It's the first time Biden has publicly addressed the allegations by Tara Reade, who says Biden assaulted her 27 years ago when she worked in his Senate office.

Here's what Biden had to say today:


JOSEPH BIDEN (D), PRESIDENTIAL CANDIDATE: I'm saying unequivocally it never, never happened. And it didn't. It never happened.

I don't know why, after 27 years, all of a sudden this gets raised. I don't understand it.

But I'm not going to go in and question her motive. I'm not going to attack her. She has a right to say whatever she wants to say.


TAPPER: CNN's M.J. Lee has interviewed Tara Reade. And she joins me live.

M.J., what else did the former vice president have to say about her allegations?

M.J. LEE, CNN NATIONAL POLITICS CORRESPONDENT: Well, Jake, this was obviously a Joe Biden who was defiant and unequivocal in denying this allegation.

He said this allegation from so many years ago simply did not happen. I think what we saw was a bit of a tough balancing act, right? He repeatedly said that women who come forward with this kind of serious allegation should always be heard, have a right to come forward, should be vetted, there should be an investigation.

But at the same time, he really stressed that he believed there has been a close examination of her accounts, and that nobody from that time is aware of such a complaint, including himself.

And CNN has also interviewed some half-dozen former Biden staffers who worked in his Senate office at the time of the alleged assault. And all of them told us that they were not aware of this kind of complaint, and, in fact, this is just not the man that Joe Biden is.

But, of course, it is really important to note, Jake, that one thing Joe Biden did not address in this interview are the people who are close to Tara Reade who say that they were told about the alleged assault at the time.

TAPPER: That's right. There are contemporaneous accounts that she shared with family members and friends about this alleged incident.

Biden didn't say anything about that. Did he have anything to say about her claim that she made a complaint to the Senate office about this?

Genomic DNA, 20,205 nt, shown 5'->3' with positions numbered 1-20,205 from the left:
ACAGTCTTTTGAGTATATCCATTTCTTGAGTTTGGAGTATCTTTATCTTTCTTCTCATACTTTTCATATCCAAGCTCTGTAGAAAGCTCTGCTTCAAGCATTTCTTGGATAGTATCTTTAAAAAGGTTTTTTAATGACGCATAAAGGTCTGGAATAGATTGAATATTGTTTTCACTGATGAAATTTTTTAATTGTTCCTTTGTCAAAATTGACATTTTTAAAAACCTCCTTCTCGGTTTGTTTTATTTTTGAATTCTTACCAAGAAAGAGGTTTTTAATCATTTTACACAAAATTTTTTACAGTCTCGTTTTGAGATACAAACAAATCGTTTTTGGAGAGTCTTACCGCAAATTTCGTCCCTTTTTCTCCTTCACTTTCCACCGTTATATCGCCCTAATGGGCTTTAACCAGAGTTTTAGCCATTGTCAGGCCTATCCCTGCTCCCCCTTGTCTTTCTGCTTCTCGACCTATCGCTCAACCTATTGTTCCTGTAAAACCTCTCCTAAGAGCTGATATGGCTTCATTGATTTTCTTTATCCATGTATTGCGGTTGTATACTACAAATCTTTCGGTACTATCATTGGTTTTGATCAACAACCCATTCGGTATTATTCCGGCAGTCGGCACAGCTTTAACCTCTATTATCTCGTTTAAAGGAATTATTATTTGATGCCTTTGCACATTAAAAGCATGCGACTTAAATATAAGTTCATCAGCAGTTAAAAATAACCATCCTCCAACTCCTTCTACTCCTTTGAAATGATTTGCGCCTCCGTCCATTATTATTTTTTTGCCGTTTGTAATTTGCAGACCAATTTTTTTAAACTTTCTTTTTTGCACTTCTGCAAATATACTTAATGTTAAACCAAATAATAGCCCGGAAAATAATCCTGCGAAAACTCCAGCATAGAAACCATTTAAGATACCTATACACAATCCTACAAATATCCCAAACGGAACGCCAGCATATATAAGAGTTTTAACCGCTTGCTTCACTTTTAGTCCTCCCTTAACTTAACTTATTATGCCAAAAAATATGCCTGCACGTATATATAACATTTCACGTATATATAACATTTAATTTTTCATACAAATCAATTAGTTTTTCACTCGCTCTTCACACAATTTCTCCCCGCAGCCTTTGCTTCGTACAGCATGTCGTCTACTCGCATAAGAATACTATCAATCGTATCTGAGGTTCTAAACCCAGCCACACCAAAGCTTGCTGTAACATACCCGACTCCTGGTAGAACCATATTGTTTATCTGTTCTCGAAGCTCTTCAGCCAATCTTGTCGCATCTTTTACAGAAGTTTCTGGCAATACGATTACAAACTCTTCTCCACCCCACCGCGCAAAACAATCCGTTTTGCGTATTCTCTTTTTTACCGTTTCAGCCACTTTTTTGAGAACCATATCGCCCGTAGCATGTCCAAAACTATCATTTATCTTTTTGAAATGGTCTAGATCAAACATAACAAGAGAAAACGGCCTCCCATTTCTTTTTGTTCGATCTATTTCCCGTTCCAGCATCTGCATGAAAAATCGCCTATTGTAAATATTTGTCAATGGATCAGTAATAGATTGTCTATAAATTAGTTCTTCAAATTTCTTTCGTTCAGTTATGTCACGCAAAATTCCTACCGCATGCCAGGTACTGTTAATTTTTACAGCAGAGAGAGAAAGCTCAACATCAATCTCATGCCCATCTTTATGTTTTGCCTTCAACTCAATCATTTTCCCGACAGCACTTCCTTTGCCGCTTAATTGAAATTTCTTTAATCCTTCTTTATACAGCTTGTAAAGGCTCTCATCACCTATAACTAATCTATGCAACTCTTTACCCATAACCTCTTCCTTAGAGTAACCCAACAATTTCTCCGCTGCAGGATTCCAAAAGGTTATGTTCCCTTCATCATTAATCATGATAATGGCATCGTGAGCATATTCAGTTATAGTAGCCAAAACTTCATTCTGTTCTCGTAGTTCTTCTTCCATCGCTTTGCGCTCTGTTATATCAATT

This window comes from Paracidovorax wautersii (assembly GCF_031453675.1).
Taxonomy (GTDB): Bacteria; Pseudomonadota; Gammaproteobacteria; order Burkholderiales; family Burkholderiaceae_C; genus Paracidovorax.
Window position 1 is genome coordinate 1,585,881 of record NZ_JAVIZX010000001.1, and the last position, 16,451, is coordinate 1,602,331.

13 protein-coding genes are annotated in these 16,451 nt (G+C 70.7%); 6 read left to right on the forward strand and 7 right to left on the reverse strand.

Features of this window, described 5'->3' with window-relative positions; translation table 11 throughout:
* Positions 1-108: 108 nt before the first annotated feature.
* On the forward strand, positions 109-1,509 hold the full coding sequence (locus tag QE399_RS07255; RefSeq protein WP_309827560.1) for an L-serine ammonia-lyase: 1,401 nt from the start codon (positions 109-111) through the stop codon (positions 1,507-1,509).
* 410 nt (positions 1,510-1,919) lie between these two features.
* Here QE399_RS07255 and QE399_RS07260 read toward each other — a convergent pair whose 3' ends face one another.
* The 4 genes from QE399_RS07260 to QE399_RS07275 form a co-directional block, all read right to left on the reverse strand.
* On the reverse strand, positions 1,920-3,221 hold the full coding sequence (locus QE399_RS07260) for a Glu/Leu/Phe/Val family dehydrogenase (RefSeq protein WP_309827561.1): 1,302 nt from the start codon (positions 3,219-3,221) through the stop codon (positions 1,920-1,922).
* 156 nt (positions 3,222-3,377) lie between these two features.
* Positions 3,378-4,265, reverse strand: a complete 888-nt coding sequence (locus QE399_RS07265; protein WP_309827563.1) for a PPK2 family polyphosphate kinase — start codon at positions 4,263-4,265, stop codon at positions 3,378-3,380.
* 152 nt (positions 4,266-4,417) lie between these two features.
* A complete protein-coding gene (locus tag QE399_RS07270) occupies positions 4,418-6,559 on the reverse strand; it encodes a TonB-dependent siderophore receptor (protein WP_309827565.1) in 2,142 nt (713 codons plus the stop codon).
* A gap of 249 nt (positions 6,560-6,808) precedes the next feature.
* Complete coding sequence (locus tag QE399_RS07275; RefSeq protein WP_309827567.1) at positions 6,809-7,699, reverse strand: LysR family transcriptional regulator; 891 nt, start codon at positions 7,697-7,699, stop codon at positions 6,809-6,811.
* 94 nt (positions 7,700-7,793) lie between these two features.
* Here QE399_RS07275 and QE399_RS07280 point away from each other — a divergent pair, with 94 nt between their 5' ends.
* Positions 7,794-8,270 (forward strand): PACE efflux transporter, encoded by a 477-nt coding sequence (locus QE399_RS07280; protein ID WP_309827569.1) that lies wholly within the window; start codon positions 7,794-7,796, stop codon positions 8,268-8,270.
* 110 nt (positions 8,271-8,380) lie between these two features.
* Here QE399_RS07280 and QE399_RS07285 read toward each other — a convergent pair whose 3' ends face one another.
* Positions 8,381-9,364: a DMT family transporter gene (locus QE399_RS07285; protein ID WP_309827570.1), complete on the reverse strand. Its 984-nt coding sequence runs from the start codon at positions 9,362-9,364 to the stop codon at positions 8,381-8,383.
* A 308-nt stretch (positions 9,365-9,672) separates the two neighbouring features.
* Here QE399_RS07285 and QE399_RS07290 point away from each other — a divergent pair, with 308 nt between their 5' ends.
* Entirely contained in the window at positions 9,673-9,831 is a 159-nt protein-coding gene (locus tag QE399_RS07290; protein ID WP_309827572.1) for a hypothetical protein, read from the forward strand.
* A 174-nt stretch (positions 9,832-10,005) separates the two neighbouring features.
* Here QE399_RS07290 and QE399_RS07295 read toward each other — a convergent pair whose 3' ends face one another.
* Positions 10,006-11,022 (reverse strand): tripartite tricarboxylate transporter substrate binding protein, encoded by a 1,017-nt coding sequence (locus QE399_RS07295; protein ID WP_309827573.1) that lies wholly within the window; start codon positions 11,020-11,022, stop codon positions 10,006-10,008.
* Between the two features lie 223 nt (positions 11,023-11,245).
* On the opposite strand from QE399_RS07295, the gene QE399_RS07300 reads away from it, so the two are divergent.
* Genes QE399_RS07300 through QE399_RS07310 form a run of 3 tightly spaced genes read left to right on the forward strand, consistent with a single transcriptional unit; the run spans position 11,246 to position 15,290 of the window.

LEE: Well, Biden repeatedly said that he was not aware of any kind of complaint that was made at the time, and none of his colleagues knew about any kind of complaints either.

And he also said that, if such a complaint were to exist, they would be in the personnel files that are at the National Archives, not the University of Delaware. And he said that he would call on the National Archives to do a search and release anything that might be related to any kind of complaint.

I just think it's very important for us to pause and be clear about what Tara Reade herself has said about what she complained about and what she said. Remember, she said that she verbally shared with a number of colleagues that she was sexually harassed, but didn't say anything about sexual assault.

She also said that she filed a complaint with a personnel office on Capitol Hill. But, again, in that case, too, she said it wasn't about sexual assault. It was about sexual harassment.

So, I just think we should be clear that, if some kind of document were to turn up, there's some kind of paperwork, at most, it would address sexual harassment, not the alleged sexual assault that Tara Reade is talking about.

TAPPER: All right, M.J. Lee, thank you so much.

Be sure to tune in this Sunday morning to "STATE OF THE UNION."

My guests include top Trump economic adviser Larry Kudlow, Michigan Governor Gretchen Whitmer, Maryland Governor Larry Hogan, plus possible independent presidential candidate Congressman Justin Amash of Michigan. That's Sunday at 9:00, at noon Eastern.

Our coverage on CNN continues right now.

Stay safe, and stay healthy, and stay home.